Handbook on Critical Geographies of Migration
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Handbook on Critical Geographies of Migration

Edited by Katharyne Mitchell, Reece Jones and Jennifer L. Fluri

Border walls, shipwrecks in the Mediterranean, separated families at the border, island detention camps: migration is at the centre of contemporary political and academic debates. This ground-breaking Handbook offers an exciting and original analysis of critical research on themes such as these, drawing on cutting-edge theories from an interdisciplinary and international group of leading scholars. With a focus on spatial analysis and geographical context, this volume highlights a range of theoretical, methodological and regional approaches to migration research, while remaining attuned to the underlying politics that bring critical scholars together.
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Chapter 5: Biometric borders

Benjamin J. Muller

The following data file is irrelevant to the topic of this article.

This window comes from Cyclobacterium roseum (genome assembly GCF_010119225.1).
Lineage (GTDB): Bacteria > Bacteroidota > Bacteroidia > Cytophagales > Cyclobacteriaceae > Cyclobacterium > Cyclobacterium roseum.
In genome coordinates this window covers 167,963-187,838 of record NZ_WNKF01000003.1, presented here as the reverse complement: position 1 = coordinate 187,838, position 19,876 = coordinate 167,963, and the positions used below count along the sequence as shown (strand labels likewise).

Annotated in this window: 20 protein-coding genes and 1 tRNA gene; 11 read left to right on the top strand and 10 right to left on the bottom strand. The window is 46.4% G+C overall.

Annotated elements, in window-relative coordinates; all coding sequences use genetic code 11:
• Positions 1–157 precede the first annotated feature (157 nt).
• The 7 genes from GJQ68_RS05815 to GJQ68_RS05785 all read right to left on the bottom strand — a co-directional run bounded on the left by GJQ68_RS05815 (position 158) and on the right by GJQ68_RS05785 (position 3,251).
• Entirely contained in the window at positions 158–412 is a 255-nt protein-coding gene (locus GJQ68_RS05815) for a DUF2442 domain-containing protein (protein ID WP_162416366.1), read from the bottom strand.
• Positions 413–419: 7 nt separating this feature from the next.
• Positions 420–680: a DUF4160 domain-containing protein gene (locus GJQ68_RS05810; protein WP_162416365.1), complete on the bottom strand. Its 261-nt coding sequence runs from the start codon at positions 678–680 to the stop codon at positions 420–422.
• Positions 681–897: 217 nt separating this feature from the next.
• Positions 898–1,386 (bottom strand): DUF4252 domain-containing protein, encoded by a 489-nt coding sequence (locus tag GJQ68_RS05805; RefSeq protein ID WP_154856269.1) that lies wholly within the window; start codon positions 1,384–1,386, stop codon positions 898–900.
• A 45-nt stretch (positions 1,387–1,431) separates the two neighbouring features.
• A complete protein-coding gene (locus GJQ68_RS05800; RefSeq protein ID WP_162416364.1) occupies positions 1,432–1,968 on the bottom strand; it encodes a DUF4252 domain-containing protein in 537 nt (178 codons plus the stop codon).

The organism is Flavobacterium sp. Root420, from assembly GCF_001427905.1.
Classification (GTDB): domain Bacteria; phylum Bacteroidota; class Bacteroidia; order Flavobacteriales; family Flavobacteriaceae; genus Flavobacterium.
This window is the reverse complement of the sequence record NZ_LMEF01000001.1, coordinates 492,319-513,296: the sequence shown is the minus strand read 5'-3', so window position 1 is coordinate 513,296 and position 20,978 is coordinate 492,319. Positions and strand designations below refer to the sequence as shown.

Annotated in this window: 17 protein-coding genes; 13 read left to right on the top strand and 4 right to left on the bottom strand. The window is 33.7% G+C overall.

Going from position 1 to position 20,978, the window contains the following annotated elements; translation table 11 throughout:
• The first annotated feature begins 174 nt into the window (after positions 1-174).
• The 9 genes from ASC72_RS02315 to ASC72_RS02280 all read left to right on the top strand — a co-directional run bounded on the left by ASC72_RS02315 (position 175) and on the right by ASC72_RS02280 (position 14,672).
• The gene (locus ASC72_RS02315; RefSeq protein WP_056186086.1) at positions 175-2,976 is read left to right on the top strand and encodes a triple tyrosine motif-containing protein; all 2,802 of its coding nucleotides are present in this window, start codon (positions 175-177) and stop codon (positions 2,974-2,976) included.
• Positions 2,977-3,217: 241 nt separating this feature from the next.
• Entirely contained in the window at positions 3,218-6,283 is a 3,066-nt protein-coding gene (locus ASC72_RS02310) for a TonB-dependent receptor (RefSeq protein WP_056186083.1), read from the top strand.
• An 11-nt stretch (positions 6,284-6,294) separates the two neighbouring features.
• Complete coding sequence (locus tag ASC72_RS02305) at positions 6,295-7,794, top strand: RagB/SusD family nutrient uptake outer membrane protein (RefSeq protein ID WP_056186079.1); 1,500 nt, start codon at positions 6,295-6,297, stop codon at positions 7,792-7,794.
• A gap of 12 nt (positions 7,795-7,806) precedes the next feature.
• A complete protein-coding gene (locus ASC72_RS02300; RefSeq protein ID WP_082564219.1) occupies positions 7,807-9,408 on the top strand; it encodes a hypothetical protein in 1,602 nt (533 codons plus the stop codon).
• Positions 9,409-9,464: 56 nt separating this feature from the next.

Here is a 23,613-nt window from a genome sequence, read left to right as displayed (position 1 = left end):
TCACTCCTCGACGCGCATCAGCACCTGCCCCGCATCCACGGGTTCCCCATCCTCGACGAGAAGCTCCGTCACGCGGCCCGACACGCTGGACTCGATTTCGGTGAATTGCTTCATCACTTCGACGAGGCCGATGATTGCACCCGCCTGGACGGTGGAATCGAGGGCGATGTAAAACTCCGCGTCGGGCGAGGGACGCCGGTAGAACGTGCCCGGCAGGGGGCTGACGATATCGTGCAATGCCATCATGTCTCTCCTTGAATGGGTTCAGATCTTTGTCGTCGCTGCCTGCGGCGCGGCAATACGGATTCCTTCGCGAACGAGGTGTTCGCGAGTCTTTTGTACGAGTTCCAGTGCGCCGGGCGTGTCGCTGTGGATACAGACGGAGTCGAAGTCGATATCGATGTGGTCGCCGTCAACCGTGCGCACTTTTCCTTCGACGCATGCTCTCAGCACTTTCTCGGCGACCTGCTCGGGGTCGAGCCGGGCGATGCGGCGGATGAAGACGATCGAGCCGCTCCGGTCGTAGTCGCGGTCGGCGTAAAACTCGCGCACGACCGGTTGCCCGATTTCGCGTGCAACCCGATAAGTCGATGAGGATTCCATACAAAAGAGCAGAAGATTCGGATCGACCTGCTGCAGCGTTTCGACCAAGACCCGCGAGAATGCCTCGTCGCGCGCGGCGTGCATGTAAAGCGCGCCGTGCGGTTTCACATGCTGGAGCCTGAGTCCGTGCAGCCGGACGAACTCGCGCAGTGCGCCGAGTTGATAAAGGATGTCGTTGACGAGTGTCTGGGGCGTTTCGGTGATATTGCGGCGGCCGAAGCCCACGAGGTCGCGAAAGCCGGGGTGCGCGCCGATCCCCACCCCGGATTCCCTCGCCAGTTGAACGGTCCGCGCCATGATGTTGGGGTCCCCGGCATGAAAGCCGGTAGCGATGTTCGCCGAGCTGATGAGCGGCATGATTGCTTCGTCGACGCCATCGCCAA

What is the biometric border? How did it emerge and to what extent have biometric technologies changed borders and the experience and articulation of the bodies that cross them? Although the use of biometrics in border security and visa and mobility management are presented as enabling verification and authentication of political identity, deeper trends towards what for lack of a better term we might refer to as a ‘biometric state’ are part of this story. It is as much about the increasing interoperability and interchangeability of border security and identity management tactics that biometrics promises, as it is about proliferating and enhancing sovereign power as global commerce and mobility challenge the state’s resilience. Referred to as emergency or exception, biometric borders are instrumental facilitators in the proliferation and permanence of this discretionary sovereign power.

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